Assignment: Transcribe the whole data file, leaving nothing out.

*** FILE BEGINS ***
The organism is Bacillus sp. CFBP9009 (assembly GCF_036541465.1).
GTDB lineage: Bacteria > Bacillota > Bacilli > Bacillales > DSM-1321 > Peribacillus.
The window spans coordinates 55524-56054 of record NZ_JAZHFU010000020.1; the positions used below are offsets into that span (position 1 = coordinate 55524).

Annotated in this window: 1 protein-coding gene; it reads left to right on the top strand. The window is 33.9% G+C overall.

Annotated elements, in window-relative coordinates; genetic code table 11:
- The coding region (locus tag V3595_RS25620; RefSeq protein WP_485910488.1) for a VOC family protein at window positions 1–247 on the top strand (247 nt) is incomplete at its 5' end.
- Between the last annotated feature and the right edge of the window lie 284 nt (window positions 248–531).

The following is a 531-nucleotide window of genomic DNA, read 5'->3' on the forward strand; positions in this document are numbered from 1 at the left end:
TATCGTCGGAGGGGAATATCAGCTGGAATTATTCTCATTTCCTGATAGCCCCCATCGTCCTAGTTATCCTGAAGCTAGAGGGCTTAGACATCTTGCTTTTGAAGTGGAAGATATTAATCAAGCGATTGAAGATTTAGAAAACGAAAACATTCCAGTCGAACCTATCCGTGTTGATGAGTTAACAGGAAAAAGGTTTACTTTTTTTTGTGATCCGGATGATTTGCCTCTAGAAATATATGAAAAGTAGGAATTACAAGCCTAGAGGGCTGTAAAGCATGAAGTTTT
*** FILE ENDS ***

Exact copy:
The organism is Bacillus sp. CFBP9009 (assembly GCF_036541465.1).
GTDB lineage: Bacteria > Bacillota > Bacilli > Bacillales > DSM-1321 > Peribacillus.
The window spans coordinates 55524-56054 of record NZ_JAZHFU010000020.1; the positions used below are offsets into that span (position 1 = coordinate 55524).

Annotated in this window: 1 protein-coding gene; it reads left to right on the top strand. The window is 33.9% G+C overall.

Annotated elements, in window-relative coordinates; genetic code table 11:
- The coding region (locus tag V3595_RS25620; RefSeq protein WP_485910488.1) for a VOC family protein at window positions 1–247 on the top strand (247 nt) is incomplete at its 5' end.
- Between the last annotated feature and the right edge of the window lie 284 nt (window positions 248–531).

The following is a 531-nucleotide window of genomic DNA, read 5'->3' on the forward strand; positions in this document are numbered from 1 at the left end:
TATCGTCGGAGGGGAATATCAGCTGGAATTATTCTCATTTCCTGATAGCCCCCATCGTCCTAGTTATCCTGAAGCTAGAGGGCTTAGACATCTTGCTTTTGAAGTGGAAGATATTAATCAAGCGATTGAAGATTTAGAAAACGAAAACATTCCAGTCGAACCTATCCGTGTTGATGAGTTAACAGGAAAAAGGTTTACTTTTTTTTGTGATCCGGATGATTTGCCTCTAGAAATATATGAAAAGTAGGAATTACAAGCCTAGAGGGCTGTAAAGCATGAAGTTTT